Photo Essay: Inside the Dance Residency The Creative Gesture

Share on Facebook Share on Twitter

We captured intimate moments from the dance residency The Creative Gesture over its five weeks in session. Culminating performances took place Thursday July 28, Friday July 29 and Saturday, July 30.

The Creative Gesture is a dance program with many faces. While, of course, it’s about the dance, it’s also about the development behind that dance. Both emerging and mid-career dancers and choreographers alongside an international faculty from dance, theatre, visual art and design came to Banff Centre for Arts and Creativity for five weeks to slow down and examine training and the creative process.

This chance for dancers and choreographers to research, share and ask questions about the process of creating a performance is truly a rare creative space—it’s not often that we have the time to stop and consider why we do what we do, or what experiences and knowledge are behind every choice.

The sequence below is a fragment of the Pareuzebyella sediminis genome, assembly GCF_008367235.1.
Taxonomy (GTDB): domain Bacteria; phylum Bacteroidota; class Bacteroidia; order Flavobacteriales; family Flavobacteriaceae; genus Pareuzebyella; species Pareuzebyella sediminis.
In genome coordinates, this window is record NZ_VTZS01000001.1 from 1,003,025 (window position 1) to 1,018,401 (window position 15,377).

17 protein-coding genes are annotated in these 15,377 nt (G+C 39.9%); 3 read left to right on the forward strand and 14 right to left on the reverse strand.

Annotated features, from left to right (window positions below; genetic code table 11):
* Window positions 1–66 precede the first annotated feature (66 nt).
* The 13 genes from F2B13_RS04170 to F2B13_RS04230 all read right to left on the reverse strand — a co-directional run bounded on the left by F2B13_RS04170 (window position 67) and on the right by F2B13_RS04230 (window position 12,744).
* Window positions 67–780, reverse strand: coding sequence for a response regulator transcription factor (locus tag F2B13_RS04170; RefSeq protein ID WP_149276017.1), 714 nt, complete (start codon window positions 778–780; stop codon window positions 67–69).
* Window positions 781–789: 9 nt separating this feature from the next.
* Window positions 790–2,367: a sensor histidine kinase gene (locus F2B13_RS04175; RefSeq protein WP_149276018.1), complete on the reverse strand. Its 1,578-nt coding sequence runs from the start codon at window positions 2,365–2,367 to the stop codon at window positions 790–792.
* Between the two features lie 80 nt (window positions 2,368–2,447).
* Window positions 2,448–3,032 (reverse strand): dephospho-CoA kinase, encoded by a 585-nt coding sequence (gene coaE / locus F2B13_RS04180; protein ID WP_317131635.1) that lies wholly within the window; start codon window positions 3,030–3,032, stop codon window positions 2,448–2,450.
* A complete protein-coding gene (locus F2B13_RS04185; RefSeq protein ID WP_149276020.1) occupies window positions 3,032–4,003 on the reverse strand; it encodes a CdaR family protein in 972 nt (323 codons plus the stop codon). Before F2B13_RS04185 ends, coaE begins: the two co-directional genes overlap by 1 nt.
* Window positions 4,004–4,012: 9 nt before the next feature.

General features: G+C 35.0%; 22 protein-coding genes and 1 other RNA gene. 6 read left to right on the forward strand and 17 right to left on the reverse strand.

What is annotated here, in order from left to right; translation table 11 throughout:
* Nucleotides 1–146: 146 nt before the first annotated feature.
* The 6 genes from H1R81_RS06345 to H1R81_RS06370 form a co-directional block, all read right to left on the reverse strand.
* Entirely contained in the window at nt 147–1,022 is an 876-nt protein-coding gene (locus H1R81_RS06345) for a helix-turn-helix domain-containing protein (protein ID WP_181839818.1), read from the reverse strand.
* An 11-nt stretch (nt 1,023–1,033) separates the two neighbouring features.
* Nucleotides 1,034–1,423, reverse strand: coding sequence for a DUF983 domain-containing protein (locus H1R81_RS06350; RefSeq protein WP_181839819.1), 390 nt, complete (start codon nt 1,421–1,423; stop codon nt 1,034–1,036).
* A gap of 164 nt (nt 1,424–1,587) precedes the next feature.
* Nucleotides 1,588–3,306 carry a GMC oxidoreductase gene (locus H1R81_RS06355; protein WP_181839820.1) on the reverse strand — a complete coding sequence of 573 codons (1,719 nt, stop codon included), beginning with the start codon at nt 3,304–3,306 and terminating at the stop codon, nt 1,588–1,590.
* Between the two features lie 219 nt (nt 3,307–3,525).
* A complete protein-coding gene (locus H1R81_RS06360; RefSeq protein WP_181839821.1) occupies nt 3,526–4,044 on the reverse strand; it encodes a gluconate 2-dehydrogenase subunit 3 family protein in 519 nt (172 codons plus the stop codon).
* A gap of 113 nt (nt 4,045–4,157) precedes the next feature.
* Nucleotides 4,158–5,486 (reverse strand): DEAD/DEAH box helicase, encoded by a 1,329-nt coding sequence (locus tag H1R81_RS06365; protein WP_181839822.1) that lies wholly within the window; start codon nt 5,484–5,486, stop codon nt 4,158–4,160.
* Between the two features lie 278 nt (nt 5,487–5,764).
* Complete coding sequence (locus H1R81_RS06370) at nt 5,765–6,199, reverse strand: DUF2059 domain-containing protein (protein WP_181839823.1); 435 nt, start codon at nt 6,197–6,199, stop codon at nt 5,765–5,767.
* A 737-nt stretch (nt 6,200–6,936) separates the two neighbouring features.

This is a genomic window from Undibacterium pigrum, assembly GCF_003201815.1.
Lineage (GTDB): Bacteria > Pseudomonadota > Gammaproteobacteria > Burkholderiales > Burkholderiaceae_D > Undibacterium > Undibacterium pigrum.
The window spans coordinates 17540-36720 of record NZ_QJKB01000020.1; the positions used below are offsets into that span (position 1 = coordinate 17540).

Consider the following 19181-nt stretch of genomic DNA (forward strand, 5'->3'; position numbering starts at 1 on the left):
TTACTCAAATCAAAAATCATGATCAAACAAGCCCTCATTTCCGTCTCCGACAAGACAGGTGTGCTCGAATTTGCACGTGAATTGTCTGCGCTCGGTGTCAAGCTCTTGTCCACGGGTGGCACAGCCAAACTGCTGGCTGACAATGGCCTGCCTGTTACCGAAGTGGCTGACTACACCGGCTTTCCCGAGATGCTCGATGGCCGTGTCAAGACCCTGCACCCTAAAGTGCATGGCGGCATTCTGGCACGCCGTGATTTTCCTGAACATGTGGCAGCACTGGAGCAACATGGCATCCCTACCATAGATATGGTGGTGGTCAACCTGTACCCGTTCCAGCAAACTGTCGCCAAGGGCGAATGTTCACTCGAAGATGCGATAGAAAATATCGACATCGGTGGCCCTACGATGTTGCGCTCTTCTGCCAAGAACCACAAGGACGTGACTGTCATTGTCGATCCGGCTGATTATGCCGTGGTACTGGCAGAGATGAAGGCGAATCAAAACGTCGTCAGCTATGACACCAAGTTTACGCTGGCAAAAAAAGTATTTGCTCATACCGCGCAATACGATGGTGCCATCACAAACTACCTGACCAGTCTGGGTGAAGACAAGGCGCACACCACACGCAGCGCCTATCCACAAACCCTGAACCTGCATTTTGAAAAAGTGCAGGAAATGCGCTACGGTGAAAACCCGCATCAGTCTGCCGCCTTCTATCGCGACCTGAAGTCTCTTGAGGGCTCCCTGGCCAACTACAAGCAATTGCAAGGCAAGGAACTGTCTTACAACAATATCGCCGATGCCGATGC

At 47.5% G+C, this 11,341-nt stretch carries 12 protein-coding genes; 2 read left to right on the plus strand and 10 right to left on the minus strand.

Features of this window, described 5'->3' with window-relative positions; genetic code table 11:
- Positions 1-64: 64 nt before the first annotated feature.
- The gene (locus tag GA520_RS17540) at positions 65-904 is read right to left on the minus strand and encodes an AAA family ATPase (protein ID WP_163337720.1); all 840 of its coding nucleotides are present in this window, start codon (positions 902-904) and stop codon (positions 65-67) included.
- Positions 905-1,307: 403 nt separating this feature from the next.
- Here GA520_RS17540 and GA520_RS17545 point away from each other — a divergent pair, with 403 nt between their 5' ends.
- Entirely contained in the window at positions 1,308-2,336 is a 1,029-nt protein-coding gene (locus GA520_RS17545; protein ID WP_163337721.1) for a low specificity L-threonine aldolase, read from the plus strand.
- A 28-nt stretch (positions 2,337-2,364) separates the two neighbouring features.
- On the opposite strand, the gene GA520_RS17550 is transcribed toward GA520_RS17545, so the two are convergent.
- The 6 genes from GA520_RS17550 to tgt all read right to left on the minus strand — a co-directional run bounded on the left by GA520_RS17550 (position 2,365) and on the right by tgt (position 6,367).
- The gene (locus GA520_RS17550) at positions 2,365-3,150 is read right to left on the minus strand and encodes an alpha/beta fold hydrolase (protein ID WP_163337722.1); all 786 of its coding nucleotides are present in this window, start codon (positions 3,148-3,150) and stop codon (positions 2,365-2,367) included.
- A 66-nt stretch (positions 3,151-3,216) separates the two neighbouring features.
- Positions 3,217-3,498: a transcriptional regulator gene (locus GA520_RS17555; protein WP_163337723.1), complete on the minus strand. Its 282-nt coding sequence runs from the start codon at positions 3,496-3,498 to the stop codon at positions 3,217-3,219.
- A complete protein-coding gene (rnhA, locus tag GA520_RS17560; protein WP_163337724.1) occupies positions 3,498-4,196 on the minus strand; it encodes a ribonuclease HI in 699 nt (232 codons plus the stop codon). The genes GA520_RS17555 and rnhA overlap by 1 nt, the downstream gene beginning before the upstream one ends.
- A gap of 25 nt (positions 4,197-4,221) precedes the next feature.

Below are some photos captured over the course of the residency, in the lead up to performances that included The Exquisite Corpse an intimate site specific work created by faculty members Stephan Laks (GöteborgsOperans Danskompani, Tilman O’Donnell (formerly of the Forsythe Company), Adi Salant (co-artistic director of Batsheva Dance Company), and Jermaine Spivey (Kidd Pivot) and Still, a 40-minute commission curated by Fernando Melo (choreographer) in collaboration with Alexander Polzin (sculptor), Ellen Lauren (dramatuge), Hugh Conacher (lighting design) and the mid-career dance artists. These photos express the experimental atmosphere and the pure energy on display in our dance studios over the month of July. 

Emerging dancers followed hand-drawn maps and worked through choreographic directions that included interpreting a T.S. Eliot quote or giving a physical comment on current events.

On average ten years younger, the emerging dancers were informally mentored by the mid-career dancers when they came together at the end of the residency to perform.

Dance faculty Tilman O'Donnell explained that practicing dance creates space and intention around our first impulses and preconditioned movements. In this photo, the mid-career dancers rehearse in costume for their performances in the Margaret Greenham theatre.